an analyst at the World Policy Institute. In any case, he added,
Tiananmen was no big deal. "For the Chinese, whether it was
200 or 2,000 deaths, it's just a blip on the radar screen. It's
like their version of Kent State."
The three non-industry members of DTAG are two lawyers and
Janne Nolan, a polite centrist from the Brookings Institution.
When former Arkansas Senator David Pryor questioned State Department
officials about the objectivity of the group, they pointed to
Nolan as providing balance.
DTAG is not a policy-making body, but it has lobbied the Clinton
administration on proposals it reviews, such as revisions in export
regulations and conventional arms transfer policy. "DTAG
has frequent, high-level access to the people who are making policy,"
says Lora Lumpe of the Federation of American Scientists. "People
from the arms control community are completely shut out of that
Opening a New Front in the Lobbying Wars
The end of communism convinced the arms lobby that Congress
could no longer be counted on to rubber stamp every new weapons
program put in front of it by the military-industrial complex.
Hence, many big defense firms greatly stepped up their beltway
lobbying efforts following the fall of the Berlin
A first step taken by many companies was to move corporate
offices to Washington, or to beef up existing D.C. operations.
The rush to the beltway began in earnest in 1991, when Grumman
(later bought by Northrop, which in 1997 was purchased by Lockheed)
moved from St. Louis to Falls Church in northern Virginia. As
then-CEO William Anders told the New York Times, the move was
made so as to bring the company's "leadership closer to our
principal customers and policy makers." Other companies followed
suit, including the nation's biggest defense contractor, Lockheed,
which moved from Calbasas, California, to Bethesda, Maryland,
after its merger with Martin Marietta in 1995. "There are
no longer plenty of programs to go around," John Harbison,
a vice president at Booz-Allen & Hamilton, told Defense News
in 1996 in explaining the eastward march.
The arms makers dramatically increased their spending on lobbying
programs as well. In 1987, GE was considered to be the defense
industry's lobbying powerhouse, with 19 lobbyists working in Washington.
Raytheon, Hughes and United Technology didn't have a single influence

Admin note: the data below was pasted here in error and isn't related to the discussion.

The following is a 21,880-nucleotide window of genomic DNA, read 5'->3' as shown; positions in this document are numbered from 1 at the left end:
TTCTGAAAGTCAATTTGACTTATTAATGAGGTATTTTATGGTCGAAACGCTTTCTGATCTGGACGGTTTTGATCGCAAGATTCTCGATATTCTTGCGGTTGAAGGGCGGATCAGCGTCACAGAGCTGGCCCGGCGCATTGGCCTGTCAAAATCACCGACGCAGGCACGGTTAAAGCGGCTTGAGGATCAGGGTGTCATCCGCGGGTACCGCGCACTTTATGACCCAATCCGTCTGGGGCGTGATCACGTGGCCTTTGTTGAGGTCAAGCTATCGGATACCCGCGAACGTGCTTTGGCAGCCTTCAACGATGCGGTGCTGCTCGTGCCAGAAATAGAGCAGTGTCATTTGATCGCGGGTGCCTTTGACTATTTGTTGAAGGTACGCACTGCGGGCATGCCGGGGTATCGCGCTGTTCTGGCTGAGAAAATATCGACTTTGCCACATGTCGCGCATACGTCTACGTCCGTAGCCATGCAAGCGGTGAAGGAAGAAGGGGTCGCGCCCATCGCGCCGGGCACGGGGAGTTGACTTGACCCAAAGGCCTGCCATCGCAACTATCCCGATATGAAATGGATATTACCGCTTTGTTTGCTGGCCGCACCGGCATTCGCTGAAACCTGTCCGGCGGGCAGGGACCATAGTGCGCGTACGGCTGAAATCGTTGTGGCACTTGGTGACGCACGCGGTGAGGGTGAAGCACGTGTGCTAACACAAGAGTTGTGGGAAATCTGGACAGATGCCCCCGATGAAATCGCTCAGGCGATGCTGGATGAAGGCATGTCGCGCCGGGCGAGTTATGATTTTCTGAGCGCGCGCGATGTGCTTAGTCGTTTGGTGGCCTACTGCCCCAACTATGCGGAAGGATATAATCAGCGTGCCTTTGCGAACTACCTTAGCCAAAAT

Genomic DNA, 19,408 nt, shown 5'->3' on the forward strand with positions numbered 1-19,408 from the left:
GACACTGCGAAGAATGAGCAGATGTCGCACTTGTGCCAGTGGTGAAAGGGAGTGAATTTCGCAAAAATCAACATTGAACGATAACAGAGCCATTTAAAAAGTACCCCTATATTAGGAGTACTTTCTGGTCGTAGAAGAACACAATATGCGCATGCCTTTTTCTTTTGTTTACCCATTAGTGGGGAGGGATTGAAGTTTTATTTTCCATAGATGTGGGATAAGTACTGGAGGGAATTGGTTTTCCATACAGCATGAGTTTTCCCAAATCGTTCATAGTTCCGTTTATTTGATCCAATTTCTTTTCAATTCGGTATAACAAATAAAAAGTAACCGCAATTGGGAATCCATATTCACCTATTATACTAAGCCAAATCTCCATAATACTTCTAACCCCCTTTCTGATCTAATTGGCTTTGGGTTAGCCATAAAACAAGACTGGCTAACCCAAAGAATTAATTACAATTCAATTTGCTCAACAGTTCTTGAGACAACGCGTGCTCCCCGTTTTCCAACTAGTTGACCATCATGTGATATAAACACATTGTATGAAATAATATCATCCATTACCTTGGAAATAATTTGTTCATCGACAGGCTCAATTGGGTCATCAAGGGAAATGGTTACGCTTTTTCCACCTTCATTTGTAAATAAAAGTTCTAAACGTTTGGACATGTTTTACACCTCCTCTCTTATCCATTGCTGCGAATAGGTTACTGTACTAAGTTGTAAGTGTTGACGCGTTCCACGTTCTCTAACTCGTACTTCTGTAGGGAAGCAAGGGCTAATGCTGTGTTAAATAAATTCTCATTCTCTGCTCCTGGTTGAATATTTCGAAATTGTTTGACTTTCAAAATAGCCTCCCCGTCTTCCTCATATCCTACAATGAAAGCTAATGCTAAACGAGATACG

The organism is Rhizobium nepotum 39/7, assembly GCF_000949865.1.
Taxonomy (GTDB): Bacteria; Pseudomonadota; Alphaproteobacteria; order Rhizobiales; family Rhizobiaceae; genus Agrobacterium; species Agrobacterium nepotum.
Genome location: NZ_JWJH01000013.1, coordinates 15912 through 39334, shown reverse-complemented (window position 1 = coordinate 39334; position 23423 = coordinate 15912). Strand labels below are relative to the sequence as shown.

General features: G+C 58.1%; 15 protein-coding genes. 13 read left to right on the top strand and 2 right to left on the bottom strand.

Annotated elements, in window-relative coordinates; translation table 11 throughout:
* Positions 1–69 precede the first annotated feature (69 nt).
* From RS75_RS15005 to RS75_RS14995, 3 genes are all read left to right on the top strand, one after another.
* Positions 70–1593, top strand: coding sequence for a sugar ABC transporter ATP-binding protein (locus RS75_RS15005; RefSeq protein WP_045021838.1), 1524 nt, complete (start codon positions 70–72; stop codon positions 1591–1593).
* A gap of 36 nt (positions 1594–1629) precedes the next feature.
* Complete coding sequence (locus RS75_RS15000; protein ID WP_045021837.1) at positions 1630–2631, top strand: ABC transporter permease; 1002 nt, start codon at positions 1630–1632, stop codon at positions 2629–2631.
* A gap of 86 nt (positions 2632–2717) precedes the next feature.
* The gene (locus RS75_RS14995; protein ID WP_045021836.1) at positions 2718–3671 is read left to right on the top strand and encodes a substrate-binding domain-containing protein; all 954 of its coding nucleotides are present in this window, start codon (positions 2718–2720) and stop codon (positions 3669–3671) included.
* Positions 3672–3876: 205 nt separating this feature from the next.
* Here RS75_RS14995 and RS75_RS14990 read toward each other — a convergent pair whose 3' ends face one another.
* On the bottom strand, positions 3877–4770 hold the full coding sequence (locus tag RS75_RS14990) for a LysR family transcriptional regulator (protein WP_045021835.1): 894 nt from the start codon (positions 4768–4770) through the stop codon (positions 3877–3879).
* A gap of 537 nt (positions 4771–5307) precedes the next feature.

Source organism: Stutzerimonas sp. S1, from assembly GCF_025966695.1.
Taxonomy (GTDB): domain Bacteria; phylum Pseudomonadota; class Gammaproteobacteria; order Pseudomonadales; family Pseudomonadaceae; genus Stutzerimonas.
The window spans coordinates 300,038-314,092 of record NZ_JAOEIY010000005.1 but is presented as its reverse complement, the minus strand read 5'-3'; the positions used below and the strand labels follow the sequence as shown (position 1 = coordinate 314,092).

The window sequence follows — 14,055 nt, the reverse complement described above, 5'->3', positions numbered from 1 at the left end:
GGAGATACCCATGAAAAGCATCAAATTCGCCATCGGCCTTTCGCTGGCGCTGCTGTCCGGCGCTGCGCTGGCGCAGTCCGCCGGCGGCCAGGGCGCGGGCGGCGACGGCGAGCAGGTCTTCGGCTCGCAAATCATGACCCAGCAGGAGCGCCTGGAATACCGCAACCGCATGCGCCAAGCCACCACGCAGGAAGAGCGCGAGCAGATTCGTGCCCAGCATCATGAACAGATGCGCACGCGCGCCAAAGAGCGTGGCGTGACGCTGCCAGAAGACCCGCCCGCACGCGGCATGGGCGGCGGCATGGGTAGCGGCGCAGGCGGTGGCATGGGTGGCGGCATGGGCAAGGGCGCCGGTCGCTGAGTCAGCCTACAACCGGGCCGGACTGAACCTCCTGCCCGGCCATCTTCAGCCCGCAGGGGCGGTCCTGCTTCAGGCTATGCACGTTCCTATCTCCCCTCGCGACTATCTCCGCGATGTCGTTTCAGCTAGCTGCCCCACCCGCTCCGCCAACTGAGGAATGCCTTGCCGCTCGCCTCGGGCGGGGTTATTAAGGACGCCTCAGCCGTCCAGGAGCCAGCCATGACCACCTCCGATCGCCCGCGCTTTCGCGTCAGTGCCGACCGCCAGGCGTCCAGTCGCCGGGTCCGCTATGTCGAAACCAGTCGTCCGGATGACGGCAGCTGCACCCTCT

peddler registered with Congress. Lobbying expenditures by the
big defense firms averaged about $40,000 per year. As late as
1991, the ten biggest defense companies had a total of 108 lobbyists
registered in Washington.
As of mid-1997, Lockheed Martin alone has 87 lobbyists registered
with Congress, 26 working out of the company's own offices and
61 at outside firms that the company had on retainer. Lockheed's
total lobbying expenditures for 1996 totaled $3.8 million, 10
times more than the combined lobbying expenditures for the ten
biggest defense contractors in 1985.
While Boeing has fewer lobbyists on its payroll-70-it spent
more than Lockheed, shelling out $5.2 million for lobbying in
1996. Other arms makers have similarly huge efforts, with Northrop
employing 58 lobbyists and McDonnell Douglas 53.
The merchants of death have also stepped up their pace of
campaign contributions. In 1987, political contributions by weapons
companies averaged a few hundred thousand dollars a year. In 1996,
Lockheed Martin ponied up $2.3 million in PAC and soft money contributions
to the big parties. All told, defense makers delivered more than
$11 million to friends in high places during the 1996 presidential
and congressional campaigns.
To build further political support on Capitol Hill, arms makers
have begun promoting weapons systems as being not only vital to
national security but jobs programs to boot. To make the jobs
pitch work, defense makers spread out contracts and subcontracts
across the nation, thereby giving every state- and more importantly,
most members of Congress-a stake in a given arms program.
Rockwell made especially smart use of this tactic in lobbying
for its B-1 bomber, the hideously expensive plane deemed so unreliable
that the Air Force didn't dare send it into combat during the
Gulf War (and now put out to pasture with the National Guard,